March 28, 2008

elevate: Answering the Tough Questions

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Medical Center leadership answers the tough questions about what the elevate program is and what it means for the people who work at VUMC.

Question: In our pay for performance structure, how can someone who gets a 3.5 cumulative job performance score get the same salary adjustment as a person who gets a 4.4 score?

Answer: VUMC's job evaluation program is designed to distinguish between good performance and exceptional performance.

For annual salary adjustment purposes, a staff member's cumulative job performance score is rounded to a simple 3, 4 or 5. (A score below 3 rules out salary adjustment.)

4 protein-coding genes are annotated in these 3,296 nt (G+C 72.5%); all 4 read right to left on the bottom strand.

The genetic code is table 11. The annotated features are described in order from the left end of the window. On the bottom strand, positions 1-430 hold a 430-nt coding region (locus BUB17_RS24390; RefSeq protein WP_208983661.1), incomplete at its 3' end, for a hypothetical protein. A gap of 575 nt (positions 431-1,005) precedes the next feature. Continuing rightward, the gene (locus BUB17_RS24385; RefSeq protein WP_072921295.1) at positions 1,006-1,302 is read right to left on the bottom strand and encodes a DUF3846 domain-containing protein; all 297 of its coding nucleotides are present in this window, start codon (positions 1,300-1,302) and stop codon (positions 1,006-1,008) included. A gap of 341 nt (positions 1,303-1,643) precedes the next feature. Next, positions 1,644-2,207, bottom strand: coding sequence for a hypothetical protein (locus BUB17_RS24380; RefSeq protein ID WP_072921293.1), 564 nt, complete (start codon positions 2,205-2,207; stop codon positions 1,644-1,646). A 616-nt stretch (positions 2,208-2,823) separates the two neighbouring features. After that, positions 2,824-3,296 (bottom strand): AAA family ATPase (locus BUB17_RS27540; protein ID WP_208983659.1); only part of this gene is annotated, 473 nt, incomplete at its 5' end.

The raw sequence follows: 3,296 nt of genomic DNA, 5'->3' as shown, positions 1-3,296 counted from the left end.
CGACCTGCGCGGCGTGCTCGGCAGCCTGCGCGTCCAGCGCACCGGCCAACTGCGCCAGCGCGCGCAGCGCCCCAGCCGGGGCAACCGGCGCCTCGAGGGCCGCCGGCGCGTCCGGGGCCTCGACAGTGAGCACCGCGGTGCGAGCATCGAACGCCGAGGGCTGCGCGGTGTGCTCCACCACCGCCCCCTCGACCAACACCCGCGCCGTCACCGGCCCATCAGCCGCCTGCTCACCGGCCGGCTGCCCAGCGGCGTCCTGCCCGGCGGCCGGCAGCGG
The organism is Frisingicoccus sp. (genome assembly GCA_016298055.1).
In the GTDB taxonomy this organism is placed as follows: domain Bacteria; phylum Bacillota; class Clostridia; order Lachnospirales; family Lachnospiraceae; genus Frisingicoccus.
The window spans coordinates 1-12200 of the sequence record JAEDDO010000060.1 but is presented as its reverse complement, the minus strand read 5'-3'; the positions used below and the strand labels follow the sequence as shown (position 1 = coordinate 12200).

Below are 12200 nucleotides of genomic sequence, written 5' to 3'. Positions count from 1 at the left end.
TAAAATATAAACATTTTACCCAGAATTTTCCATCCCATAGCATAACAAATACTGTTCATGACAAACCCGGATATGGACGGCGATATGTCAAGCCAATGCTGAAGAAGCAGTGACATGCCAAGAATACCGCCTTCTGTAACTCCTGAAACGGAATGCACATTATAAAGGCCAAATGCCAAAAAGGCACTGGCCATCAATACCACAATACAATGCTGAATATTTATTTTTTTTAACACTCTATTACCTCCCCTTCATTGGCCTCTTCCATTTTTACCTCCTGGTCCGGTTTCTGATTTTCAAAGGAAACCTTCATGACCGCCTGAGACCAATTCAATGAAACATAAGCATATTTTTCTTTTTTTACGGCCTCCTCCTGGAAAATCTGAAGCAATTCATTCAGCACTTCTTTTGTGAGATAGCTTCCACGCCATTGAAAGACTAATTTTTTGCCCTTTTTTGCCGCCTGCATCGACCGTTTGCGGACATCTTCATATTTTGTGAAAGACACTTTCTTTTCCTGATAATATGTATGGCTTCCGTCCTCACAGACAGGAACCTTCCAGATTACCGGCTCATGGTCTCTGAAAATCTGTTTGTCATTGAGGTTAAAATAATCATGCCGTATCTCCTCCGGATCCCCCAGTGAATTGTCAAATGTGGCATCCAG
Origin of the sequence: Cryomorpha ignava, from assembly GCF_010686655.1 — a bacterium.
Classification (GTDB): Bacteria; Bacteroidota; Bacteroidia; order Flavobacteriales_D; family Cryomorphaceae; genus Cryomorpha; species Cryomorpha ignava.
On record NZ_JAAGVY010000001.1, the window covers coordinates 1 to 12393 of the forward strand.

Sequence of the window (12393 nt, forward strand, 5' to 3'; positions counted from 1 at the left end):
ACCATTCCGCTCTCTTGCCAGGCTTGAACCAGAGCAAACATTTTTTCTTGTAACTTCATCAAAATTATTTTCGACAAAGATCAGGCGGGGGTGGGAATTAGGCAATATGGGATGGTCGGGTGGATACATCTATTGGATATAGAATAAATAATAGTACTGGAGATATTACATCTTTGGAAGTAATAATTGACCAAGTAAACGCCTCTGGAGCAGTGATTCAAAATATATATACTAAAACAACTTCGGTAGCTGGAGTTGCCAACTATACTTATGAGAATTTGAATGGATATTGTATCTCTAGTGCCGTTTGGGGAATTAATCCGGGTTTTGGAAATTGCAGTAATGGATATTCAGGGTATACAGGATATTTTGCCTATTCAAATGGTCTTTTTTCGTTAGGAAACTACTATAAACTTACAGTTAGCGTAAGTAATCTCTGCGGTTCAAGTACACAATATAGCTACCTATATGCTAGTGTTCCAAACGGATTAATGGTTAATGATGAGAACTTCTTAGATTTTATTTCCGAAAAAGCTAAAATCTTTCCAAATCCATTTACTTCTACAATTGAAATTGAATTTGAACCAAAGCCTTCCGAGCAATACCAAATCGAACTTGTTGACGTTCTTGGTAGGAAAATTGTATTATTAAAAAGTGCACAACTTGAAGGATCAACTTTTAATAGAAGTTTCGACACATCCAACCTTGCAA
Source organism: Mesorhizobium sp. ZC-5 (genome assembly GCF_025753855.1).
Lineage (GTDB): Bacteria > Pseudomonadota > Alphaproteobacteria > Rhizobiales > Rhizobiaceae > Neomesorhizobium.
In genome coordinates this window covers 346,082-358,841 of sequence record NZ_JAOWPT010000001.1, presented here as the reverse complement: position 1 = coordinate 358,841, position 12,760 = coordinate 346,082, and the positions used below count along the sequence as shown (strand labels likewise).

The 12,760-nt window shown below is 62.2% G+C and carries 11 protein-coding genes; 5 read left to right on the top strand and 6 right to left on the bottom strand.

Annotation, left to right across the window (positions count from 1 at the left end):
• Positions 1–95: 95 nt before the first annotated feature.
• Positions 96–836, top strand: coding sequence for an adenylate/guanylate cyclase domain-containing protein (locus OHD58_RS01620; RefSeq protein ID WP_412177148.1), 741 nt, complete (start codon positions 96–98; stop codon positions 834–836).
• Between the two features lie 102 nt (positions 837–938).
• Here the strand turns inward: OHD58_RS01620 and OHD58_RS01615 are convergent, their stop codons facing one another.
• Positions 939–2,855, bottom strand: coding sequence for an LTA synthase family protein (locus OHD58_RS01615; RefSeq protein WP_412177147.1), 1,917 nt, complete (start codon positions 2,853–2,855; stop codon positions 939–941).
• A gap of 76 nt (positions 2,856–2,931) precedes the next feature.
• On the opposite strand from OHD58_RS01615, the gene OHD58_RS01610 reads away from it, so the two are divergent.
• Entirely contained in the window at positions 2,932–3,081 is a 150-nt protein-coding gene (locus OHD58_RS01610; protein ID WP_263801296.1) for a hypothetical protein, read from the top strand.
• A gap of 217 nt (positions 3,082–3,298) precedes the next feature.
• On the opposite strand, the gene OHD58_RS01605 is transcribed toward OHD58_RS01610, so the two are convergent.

We're looking for approximately 60 percent of staff members to wind up with a 3, 20 percent to wind up with a 4, and 15 percent to wind up with a 5.

Yes, 3.5 and 4.4 represent a big difference, and yes, under our system both scores earn the same salary adjustment. The question becomes: Should we assign one pay adjustment for a score of 3.0, another for a score of 3.1, another for a 3.2, and so on up to 5?

Compared with a system of 10 or 20 different pay adjustment levels, our current system of three levels is more motivational for the employee, and thus more beneficial to our organization. The staff member scoring between 4.0 and 4.4 should be motivated to improve his performance to win the biggest of three possible salary adjustments. If the pay adjustment were more gradual, the motivation would be less. (By the same token, the staff member who scores a 3.5 knows he risks earning a smaller salary adjustment if his performance slips.)

As job performance continues to improve across VUMC under elevate, managers will need to raise the bar so that we continue to recognize and reward exceptional performance.

— Susan Mezger, director, Human Resources